Addressing the risks of working at height

  • 8 Jun 2017

With numerous jobs in the UK construction industry requiring employees to work at height at one point or another, it’s no surprise that the industry has the reputation of holding the most dangerous jobs.

According to the HSE, falls from height are responsible for 20% of non-fatal accidents on construction sites, and in 2013-2014, 29% of fatal accidents. 

With the introduction of The Work at Height Regulations 2005, further guidelines and requirements were brought in to prevent the number of injuries and deaths caused by falling from height. Any employer or person responsible for work at height within an organisation is responsible for enforcing these regulations, which, since their introduction, have resulted in an overall decline in the number of deaths in the industry.


While of course, the greatest risk of working at height is falling, there are other factors and indeed other risks associated with it. Harsh weather conditions such as rain, snow, lightening or wind speeds can affect the safety of workers performing tasks from height.

In addition, the proper setup and securing of access equipment, scaffolding or ladders is imperative. If a structure used for working at height is not properly secured or set up, the risk of falls and injuries increases exponentially.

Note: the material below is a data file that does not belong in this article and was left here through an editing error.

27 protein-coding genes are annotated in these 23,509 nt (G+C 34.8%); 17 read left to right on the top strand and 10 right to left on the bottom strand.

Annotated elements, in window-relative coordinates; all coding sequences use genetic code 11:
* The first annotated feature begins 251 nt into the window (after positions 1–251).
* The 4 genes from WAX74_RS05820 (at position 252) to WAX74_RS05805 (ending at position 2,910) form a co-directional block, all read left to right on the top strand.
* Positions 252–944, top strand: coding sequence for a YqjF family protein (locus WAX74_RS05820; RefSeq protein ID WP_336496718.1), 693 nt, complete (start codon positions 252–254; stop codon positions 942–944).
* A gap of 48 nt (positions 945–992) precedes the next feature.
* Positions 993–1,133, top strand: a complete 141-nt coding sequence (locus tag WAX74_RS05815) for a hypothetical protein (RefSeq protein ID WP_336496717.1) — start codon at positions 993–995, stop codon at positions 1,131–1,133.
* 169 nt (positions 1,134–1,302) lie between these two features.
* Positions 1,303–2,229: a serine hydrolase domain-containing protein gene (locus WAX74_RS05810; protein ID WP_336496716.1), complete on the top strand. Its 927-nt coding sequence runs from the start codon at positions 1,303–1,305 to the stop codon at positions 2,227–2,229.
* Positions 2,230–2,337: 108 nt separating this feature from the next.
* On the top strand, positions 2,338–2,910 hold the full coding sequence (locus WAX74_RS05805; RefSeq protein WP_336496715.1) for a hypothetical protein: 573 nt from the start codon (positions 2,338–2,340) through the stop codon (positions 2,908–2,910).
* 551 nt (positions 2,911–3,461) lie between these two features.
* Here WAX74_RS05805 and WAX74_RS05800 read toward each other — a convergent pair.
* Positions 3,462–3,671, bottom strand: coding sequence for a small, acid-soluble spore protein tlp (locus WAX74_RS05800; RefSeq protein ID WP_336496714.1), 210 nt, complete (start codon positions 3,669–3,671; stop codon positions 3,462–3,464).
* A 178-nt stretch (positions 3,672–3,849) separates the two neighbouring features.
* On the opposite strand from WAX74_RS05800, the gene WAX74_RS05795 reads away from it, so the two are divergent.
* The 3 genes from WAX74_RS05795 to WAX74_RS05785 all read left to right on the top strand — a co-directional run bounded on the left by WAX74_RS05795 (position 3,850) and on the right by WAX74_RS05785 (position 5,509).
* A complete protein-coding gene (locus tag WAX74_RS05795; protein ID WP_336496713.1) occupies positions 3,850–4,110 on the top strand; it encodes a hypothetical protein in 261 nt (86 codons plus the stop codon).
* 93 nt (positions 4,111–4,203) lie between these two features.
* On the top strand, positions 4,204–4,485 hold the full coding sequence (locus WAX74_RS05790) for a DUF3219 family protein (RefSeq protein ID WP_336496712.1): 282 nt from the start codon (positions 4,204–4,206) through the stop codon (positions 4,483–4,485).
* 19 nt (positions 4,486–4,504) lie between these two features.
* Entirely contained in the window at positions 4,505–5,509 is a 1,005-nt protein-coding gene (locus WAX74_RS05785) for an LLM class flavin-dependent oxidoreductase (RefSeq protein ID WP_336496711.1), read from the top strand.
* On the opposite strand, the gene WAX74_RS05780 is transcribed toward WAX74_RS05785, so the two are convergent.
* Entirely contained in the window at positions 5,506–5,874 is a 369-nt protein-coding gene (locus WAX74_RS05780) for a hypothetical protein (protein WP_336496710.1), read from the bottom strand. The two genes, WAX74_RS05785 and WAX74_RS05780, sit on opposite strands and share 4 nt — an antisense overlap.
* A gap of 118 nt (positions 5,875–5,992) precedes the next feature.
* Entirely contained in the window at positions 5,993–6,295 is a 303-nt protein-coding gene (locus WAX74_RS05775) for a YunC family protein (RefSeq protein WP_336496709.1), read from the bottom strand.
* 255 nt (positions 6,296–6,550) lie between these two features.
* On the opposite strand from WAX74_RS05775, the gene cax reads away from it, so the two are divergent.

Working at height can also pose a danger to individuals working on the ground. In many instances, tools and equipment used on access platforms, scaffolding, roofs and ladders can fall if not properly stored or secured. The items can land on employees below, resulting in head and other injuries. 

Safety Tips

Proper Equipment and Maintenance:

Employees working from height rely on the structural integrity of ladders, scaffolding and access equipment for their safety. It’s important to ensure that these items are regularly inspected and maintained properly to ensure they are fit for purpose and that they are the right piece of equipment for a particular task. Railings, barriers and any safety equipment, such as harnesses, must also be inspected to ensure they are in suitable condition for the job.

Take Weather into Consideration:

While The Work at Height Regulations 2005 require that work is postponed during times of dangerous weather, it’s also important to ensure that the workplace is safe after the weather has occurred. Wet and slippery surfaces due to rain water or ice can pose a threat, as well as equipment that has been altered or damaged as a result of high wind speeds.

Worker Responsibility:

While it is the employer’s responsibility to comply with all regulations and safety precautions, they are also required to ensure that all employees are competent and able to safely undertake all tasks.

Employees also need to familiarise themselves with safe practices and requirements, and it’s vital that they undertake the relevant training courses.

Work from the Ground Where Possible:

The overwhelming consensus is that where possible, work should always be undertaken on the ground so that working at height can be avoided. Though it’s not always possible to do this, specific equipment or altering the way a task is approached can render working from height unnecessary, which will mitigate the risks.

Michael Grainger writes on behalf of UTS Sales and Repairs.

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